Technology

In Time of Disruption, Media Companies and Colleges Look to Each Other for Help

January 05, 2015

As the information age shifts the earth beneath their feet, colleges and media companies are grabbing onto each other for support.

There were a slew of announcements this past fall about journalism outlets and education institutions that are collaborating on courses—and, in at least one case, a full-fledged degree program. The University of Southern California is joining forces with Wired; Northeastern University with Esquire; the Financial Times with a group of business schools; and the University of Oklahoma with the History Channel.

Details of those collaborations vary, but in general they point to a shared sense of urgency in the two industries, both of which are under pressure to innovate.

In some cases, the partners are making such innovation the subject of their work together. Southern California’s school of art and design is teaming up with Wired to build a partially online master’s degree in integrated design, business, and technology. The program, which is slated to open next fall, promises students access to staffers at Wired and opportunities to work with designers there.

The university says it will turn students into "innovative thought leaders" who are equipped to solve "complex business, manufacturing, and design problems" and use "data and information technologies to enhance invention and productivity," according to a statement provided to The Chronicle. (Southern California would not share the details of its business arrangement with Wired and Condé Nast, the magazine’s parent company.)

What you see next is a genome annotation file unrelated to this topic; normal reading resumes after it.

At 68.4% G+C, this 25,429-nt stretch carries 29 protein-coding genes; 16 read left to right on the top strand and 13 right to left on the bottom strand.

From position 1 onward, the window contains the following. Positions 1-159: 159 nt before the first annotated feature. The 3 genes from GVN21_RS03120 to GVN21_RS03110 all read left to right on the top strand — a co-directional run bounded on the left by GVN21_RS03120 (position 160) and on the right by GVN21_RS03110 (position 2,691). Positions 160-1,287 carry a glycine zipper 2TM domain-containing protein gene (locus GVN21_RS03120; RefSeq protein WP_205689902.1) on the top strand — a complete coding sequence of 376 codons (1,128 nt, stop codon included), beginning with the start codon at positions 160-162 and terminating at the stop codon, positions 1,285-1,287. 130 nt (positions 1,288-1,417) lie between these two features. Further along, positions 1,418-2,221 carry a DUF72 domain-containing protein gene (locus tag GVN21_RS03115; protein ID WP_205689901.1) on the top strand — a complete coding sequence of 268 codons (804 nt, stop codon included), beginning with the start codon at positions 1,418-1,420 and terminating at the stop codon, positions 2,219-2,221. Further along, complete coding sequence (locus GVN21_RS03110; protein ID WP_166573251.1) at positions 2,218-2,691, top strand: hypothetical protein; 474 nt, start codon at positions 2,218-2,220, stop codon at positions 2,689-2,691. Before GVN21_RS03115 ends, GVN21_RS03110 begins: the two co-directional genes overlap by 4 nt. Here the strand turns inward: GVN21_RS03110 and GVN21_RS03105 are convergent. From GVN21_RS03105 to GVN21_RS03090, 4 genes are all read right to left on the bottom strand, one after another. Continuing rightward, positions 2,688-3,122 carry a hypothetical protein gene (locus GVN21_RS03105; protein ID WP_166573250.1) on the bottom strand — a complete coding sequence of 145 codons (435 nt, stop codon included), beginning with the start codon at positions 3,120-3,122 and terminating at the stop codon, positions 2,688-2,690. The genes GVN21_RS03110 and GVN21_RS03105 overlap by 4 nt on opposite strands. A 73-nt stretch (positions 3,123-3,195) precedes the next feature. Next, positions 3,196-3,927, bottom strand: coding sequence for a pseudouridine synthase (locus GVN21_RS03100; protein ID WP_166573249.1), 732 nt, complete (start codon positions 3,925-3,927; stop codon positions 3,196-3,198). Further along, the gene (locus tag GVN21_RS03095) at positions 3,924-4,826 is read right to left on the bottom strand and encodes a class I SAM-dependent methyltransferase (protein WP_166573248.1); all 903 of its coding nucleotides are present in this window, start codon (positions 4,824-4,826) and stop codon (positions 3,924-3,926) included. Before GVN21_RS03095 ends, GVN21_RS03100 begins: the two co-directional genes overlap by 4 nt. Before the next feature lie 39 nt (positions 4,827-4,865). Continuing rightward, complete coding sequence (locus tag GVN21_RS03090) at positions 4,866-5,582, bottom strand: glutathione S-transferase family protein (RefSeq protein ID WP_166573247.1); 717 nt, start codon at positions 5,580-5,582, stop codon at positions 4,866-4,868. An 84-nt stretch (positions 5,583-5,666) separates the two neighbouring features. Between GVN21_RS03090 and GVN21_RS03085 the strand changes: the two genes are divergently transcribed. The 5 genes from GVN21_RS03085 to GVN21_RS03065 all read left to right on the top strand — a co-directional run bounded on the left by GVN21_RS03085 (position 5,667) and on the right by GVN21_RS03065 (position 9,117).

‘Reimagine’ Media

Northeastern University and Esquire are collaborating at a smaller scale, but with a similar innovation-oriented goal. This spring, the university’s journalism school will run a course where students will take traditional pieces in the Esquire archive and "reimagine" them for a digital audience.

Tyler Cabot, senior features editor at Esquire, says the magazine is looking for new ways of "selling and telling" stories. Part of Mr. Cabot’s job, he says, is to figure out how to "reuse and resurface" pieces that have already been published.

The work of the Northeastern journalism students will not necessarily be published in Esquire, he says. But the magazine hopes the students will, at least, give its own designers some new ideas. "We get to understand new ways of telling stories," says Mr. Cabot, "that we can possibly bridge into our own way of thinking."

"This is an old, old model—that commerce turns to academics for R&D," says Jeff Howe, the assistant professor at Northeastern who is overseeing the partnership.

Mr. Howe says he thinks the collaboration could also shake things up at Northeastern. "Students should be doing work for real," he says, not just assignments for a class.

This is not the first time media companies and universities have tried making courses together. In 2007, The New York Times unveiled a digital education arm. The New York Times Knowledge Network, as it was called, arranged to provide technology and marketing services, along with content from the newspaper’s archives and access to its journalists, to several universities, including Southern California. The network never took off, and the Times closed it in 2012.

Steve Kolowich writes about how colleges are changing, and staying the same, in the digital age. Follow him on Twitter @stevekolowich, or write to him at steve.kolowich@chronicle.com.

Corrections (1/7/2015, 12:18 p.m.): This article originally misidentified an institution that teamed up with the History Channel. It was the University of Oklahoma, not Oklahoma State University. The article also misstated the role played by Jeff Howe in the partnership between Esquire and Northeastern University. He is overseeing the partnership, not leading the course. The article has been updated to reflect those corrections.